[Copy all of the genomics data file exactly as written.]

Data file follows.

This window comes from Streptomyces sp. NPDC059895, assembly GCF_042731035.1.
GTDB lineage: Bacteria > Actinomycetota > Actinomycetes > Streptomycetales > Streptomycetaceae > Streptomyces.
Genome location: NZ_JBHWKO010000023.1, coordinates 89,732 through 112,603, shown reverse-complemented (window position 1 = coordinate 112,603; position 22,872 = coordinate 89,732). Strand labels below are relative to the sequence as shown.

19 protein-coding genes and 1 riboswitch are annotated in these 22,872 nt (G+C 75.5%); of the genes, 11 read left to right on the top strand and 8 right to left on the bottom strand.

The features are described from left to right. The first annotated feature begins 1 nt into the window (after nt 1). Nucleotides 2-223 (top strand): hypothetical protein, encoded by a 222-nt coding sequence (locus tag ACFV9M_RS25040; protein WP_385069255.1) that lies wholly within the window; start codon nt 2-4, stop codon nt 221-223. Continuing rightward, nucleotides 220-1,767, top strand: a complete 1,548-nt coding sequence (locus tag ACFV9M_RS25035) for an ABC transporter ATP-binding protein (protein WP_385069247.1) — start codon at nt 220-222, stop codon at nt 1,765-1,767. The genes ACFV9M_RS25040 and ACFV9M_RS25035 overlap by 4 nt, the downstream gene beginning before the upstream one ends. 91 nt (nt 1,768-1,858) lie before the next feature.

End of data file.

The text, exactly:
This window comes from Streptomyces sp. NPDC059895, assembly GCF_042731035.1.
GTDB lineage: Bacteria > Actinomycetota > Actinomycetes > Streptomycetales > Streptomycetaceae > Streptomyces.
Genome location: NZ_JBHWKO010000023.1, coordinates 89,732 through 112,603, shown reverse-complemented (window position 1 = coordinate 112,603; position 22,872 = coordinate 89,732). Strand labels below are relative to the sequence as shown.

19 protein-coding genes and 1 riboswitch are annotated in these 22,872 nt (G+C 75.5%); of the genes, 11 read left to right on the top strand and 8 right to left on the bottom strand.

The features are described from left to right. The first annotated feature begins 1 nt into the window (after nt 1). Nucleotides 2-223 (top strand): hypothetical protein, encoded by a 222-nt coding sequence (locus tag ACFV9M_RS25040; protein WP_385069255.1) that lies wholly within the window; start codon nt 2-4, stop codon nt 221-223. Continuing rightward, nucleotides 220-1,767, top strand: a complete 1,548-nt coding sequence (locus tag ACFV9M_RS25035) for an ABC transporter ATP-binding protein (protein WP_385069247.1) — start codon at nt 220-222, stop codon at nt 1,765-1,767. The genes ACFV9M_RS25040 and ACFV9M_RS25035 overlap by 4 nt, the downstream gene beginning before the upstream one ends. 91 nt (nt 1,768-1,858) lie before the next feature.